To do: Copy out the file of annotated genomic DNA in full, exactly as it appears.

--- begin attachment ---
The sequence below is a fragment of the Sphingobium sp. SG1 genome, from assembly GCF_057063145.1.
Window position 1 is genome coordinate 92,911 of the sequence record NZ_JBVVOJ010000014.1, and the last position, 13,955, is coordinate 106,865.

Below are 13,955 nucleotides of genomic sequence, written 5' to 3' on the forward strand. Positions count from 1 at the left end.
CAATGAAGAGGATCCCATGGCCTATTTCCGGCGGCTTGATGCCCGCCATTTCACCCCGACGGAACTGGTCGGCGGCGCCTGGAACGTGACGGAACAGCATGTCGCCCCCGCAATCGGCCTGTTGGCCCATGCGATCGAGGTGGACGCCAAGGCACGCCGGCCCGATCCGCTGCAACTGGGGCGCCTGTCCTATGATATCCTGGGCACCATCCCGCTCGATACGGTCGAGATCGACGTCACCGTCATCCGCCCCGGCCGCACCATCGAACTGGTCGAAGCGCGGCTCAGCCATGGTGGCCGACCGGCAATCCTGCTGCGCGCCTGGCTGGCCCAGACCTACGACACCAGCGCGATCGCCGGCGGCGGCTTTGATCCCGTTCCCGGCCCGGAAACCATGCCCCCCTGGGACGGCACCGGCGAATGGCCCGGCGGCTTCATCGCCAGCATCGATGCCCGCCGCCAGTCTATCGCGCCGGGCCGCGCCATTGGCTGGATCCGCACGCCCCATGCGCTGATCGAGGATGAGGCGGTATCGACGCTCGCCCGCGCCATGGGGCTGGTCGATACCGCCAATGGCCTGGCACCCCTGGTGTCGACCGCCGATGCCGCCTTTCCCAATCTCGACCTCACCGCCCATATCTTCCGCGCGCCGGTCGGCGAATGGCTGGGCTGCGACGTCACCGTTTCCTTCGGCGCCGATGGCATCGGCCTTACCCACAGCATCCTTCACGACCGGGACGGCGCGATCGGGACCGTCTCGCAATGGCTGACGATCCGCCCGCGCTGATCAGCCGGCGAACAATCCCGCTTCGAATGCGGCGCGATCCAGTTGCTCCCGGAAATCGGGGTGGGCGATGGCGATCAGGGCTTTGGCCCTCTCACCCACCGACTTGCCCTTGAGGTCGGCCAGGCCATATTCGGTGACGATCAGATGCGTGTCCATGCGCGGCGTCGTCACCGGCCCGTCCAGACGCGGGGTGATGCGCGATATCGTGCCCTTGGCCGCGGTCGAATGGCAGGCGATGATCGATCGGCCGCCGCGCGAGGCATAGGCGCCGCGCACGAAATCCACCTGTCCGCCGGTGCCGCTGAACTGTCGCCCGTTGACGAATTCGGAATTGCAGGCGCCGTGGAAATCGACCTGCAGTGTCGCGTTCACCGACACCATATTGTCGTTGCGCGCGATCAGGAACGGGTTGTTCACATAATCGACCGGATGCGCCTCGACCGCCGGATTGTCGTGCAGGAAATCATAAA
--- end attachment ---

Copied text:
The sequence below is a fragment of the Sphingobium sp. SG1 genome, from assembly GCF_057063145.1.
Window position 1 is genome coordinate 92,911 of the sequence record NZ_JBVVOJ010000014.1, and the last position, 13,955, is coordinate 106,865.

Below are 13,955 nucleotides of genomic sequence, written 5' to 3' on the forward strand. Positions count from 1 at the left end.
CAATGAAGAGGATCCCATGGCCTATTTCCGGCGGCTTGATGCCCGCCATTTCACCCCGACGGAACTGGTCGGCGGCGCCTGGAACGTGACGGAACAGCATGTCGCCCCCGCAATCGGCCTGTTGGCCCATGCGATCGAGGTGGACGCCAAGGCACGCCGGCCCGATCCGCTGCAACTGGGGCGCCTGTCCTATGATATCCTGGGCACCATCCCGCTCGATACGGTCGAGATCGACGTCACCGTCATCCGCCCCGGCCGCACCATCGAACTGGTCGAAGCGCGGCTCAGCCATGGTGGCCGACCGGCAATCCTGCTGCGCGCCTGGCTGGCCCAGACCTACGACACCAGCGCGATCGCCGGCGGCGGCTTTGATCCCGTTCCCGGCCCGGAAACCATGCCCCCCTGGGACGGCACCGGCGAATGGCCCGGCGGCTTCATCGCCAGCATCGATGCCCGCCGCCAGTCTATCGCGCCGGGCCGCGCCATTGGCTGGATCCGCACGCCCCATGCGCTGATCGAGGATGAGGCGGTATCGACGCTCGCCCGCGCCATGGGGCTGGTCGATACCGCCAATGGCCTGGCACCCCTGGTGTCGACCGCCGATGCCGCCTTTCCCAATCTCGACCTCACCGCCCATATCTTCCGCGCGCCGGTCGGCGAATGGCTGGGCTGCGACGTCACCGTTTCCTTCGGCGCCGATGGCATCGGCCTTACCCACAGCATCCTTCACGACCGGGACGGCGCGATCGGGACCGTCTCGCAATGGCTGACGATCCGCCCGCGCTGATCAGCCGGCGAACAATCCCGCTTCGAATGCGGCGCGATCCAGTTGCTCCCGGAAATCGGGGTGGGCGATGGCGATCAGGGCTTTGGCCCTCTCACCCACCGACTTGCCCTTGAGGTCGGCCAGGCCATATTCGGTGACGATCAGATGCGTGTCCATGCGCGGCGTCGTCACCGGCCCGTCCAGACGCGGGGTGATGCGCGATATCGTGCCCTTGGCCGCGGTCGAATGGCAGGCGATGATCGATCGGCCGCCGCGCGAGGCATAGGCGCCGCGCACGAAATCCACCTGTCCGCCGGTGCCGCTGAACTGTCGCCCGTTGACGAATTCGGAATTGCAGGCGCCGTGGAAATCGACCTGCAGTGTCGCGTTCACCGACACCATATTGTCGTTGCGCGCGATCAGGAACGGGTTGTTCACATAATCGACCGGATGCGCCTCGACCGCCGGATTGTCGTGCAGGAAATCATAAA